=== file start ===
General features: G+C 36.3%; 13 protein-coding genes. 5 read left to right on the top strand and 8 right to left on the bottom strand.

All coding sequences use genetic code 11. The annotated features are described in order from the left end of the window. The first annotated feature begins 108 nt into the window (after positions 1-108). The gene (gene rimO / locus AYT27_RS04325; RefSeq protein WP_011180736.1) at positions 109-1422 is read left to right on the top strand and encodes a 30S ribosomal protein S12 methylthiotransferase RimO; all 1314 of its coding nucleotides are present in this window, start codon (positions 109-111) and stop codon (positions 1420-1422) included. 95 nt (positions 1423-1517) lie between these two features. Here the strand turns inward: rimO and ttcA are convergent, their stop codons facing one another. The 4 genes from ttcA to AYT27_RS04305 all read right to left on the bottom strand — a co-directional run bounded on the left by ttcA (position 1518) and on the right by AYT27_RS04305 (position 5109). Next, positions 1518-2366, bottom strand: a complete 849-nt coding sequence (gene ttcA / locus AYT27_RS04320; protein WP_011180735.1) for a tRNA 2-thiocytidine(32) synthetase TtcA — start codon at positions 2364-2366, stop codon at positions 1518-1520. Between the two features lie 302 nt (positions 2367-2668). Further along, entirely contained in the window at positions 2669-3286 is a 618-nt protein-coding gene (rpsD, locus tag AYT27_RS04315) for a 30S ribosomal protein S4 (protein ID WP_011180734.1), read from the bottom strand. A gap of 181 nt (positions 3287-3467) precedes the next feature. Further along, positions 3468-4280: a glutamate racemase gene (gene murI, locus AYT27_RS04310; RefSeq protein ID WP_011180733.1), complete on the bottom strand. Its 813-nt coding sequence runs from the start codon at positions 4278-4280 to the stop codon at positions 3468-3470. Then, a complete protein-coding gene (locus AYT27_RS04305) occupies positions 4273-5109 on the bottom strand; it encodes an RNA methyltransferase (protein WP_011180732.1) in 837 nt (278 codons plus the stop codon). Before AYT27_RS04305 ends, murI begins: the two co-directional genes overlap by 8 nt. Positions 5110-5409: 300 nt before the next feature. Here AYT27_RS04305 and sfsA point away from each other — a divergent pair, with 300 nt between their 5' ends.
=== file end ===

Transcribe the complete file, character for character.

General features: G+C 36.3%; 13 protein-coding genes. 5 read left to right on the top strand and 8 right to left on the bottom strand.

All coding sequences use genetic code 11. The annotated features are described in order from the left end of the window. The first annotated feature begins 108 nt into the window (after positions 1-108). The gene (gene rimO / locus AYT27_RS04325; RefSeq protein WP_011180736.1) at positions 109-1422 is read left to right on the top strand and encodes a 30S ribosomal protein S12 methylthiotransferase RimO; all 1314 of its coding nucleotides are present in this window, start codon (positions 109-111) and stop codon (positions 1420-1422) included. 95 nt (positions 1423-1517) lie between these two features. Here the strand turns inward: rimO and ttcA are convergent, their stop codons facing one another. The 4 genes from ttcA to AYT27_RS04305 all read right to left on the bottom strand — a co-directional run bounded on the left by ttcA (position 1518) and on the right by AYT27_RS04305 (position 5109). Next, positions 1518-2366, bottom strand: a complete 849-nt coding sequence (gene ttcA / locus AYT27_RS04320; protein WP_011180735.1) for a tRNA 2-thiocytidine(32) synthetase TtcA — start codon at positions 2364-2366, stop codon at positions 1518-1520. Between the two features lie 302 nt (positions 2367-2668). Further along, entirely contained in the window at positions 2669-3286 is a 618-nt protein-coding gene (rpsD, locus tag AYT27_RS04315) for a 30S ribosomal protein S4 (protein ID WP_011180734.1), read from the bottom strand. A gap of 181 nt (positions 3287-3467) precedes the next feature. Further along, positions 3468-4280: a glutamate racemase gene (gene murI, locus AYT27_RS04310; RefSeq protein ID WP_011180733.1), complete on the bottom strand. Its 813-nt coding sequence runs from the start codon at positions 4278-4280 to the stop codon at positions 3468-3470. Then, a complete protein-coding gene (locus AYT27_RS04305) occupies positions 4273-5109 on the bottom strand; it encodes an RNA methyltransferase (protein WP_011180732.1) in 837 nt (278 codons plus the stop codon). Before AYT27_RS04305 ends, murI begins: the two co-directional genes overlap by 8 nt. Positions 5110-5409: 300 nt before the next feature. Here AYT27_RS04305 and sfsA point away from each other — a divergent pair, with 300 nt between their 5' ends.